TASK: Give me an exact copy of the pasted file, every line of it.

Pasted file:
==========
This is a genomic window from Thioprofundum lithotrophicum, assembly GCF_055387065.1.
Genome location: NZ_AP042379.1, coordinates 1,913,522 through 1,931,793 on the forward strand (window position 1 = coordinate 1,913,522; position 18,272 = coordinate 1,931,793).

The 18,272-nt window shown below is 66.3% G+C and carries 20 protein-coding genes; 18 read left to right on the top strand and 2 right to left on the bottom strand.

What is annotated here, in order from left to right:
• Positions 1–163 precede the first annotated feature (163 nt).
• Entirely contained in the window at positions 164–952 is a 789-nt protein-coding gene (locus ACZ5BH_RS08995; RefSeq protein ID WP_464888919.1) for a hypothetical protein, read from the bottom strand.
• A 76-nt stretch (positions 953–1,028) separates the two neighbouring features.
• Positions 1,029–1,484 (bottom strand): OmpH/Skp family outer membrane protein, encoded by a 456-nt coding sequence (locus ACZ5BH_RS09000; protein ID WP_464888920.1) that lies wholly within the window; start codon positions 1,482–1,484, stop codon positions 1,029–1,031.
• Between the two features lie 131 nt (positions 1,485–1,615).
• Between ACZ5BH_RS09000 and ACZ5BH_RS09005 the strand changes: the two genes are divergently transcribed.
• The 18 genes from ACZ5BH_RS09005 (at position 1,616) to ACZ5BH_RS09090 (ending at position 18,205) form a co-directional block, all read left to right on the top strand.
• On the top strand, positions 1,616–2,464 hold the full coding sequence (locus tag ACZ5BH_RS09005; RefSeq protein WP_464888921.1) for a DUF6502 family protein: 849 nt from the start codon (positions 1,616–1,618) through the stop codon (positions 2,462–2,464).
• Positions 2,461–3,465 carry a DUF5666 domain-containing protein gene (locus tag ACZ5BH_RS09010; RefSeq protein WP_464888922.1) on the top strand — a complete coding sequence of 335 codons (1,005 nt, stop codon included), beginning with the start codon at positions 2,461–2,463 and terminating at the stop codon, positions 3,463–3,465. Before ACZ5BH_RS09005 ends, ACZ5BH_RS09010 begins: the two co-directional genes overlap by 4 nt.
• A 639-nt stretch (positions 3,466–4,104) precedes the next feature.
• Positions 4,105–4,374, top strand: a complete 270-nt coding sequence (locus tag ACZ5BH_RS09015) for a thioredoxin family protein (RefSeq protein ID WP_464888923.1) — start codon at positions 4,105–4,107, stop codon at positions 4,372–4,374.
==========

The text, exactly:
This is a genomic window from Thioprofundum lithotrophicum, assembly GCF_055387065.1.
Genome location: NZ_AP042379.1, coordinates 1,913,522 through 1,931,793 on the forward strand (window position 1 = coordinate 1,913,522; position 18,272 = coordinate 1,931,793).

The 18,272-nt window shown below is 66.3% G+C and carries 20 protein-coding genes; 18 read left to right on the top strand and 2 right to left on the bottom strand.

What is annotated here, in order from left to right:
• Positions 1–163 precede the first annotated feature (163 nt).
• Entirely contained in the window at positions 164–952 is a 789-nt protein-coding gene (locus ACZ5BH_RS08995; RefSeq protein ID WP_464888919.1) for a hypothetical protein, read from the bottom strand.
• A 76-nt stretch (positions 953–1,028) separates the two neighbouring features.
• Positions 1,029–1,484 (bottom strand): OmpH/Skp family outer membrane protein, encoded by a 456-nt coding sequence (locus ACZ5BH_RS09000; protein ID WP_464888920.1) that lies wholly within the window; start codon positions 1,482–1,484, stop codon positions 1,029–1,031.
• Between the two features lie 131 nt (positions 1,485–1,615).
• Between ACZ5BH_RS09000 and ACZ5BH_RS09005 the strand changes: the two genes are divergently transcribed.
• The 18 genes from ACZ5BH_RS09005 (at position 1,616) to ACZ5BH_RS09090 (ending at position 18,205) form a co-directional block, all read left to right on the top strand.
• On the top strand, positions 1,616–2,464 hold the full coding sequence (locus tag ACZ5BH_RS09005; RefSeq protein WP_464888921.1) for a DUF6502 family protein: 849 nt from the start codon (positions 1,616–1,618) through the stop codon (positions 2,462–2,464).
• Positions 2,461–3,465 carry a DUF5666 domain-containing protein gene (locus tag ACZ5BH_RS09010; RefSeq protein WP_464888922.1) on the top strand — a complete coding sequence of 335 codons (1,005 nt, stop codon included), beginning with the start codon at positions 2,461–2,463 and terminating at the stop codon, positions 3,463–3,465. Before ACZ5BH_RS09005 ends, ACZ5BH_RS09010 begins: the two co-directional genes overlap by 4 nt.
• A 639-nt stretch (positions 3,466–4,104) precedes the next feature.
• Positions 4,105–4,374, top strand: a complete 270-nt coding sequence (locus tag ACZ5BH_RS09015) for a thioredoxin family protein (RefSeq protein ID WP_464888923.1) — start codon at positions 4,105–4,107, stop codon at positions 4,372–4,374.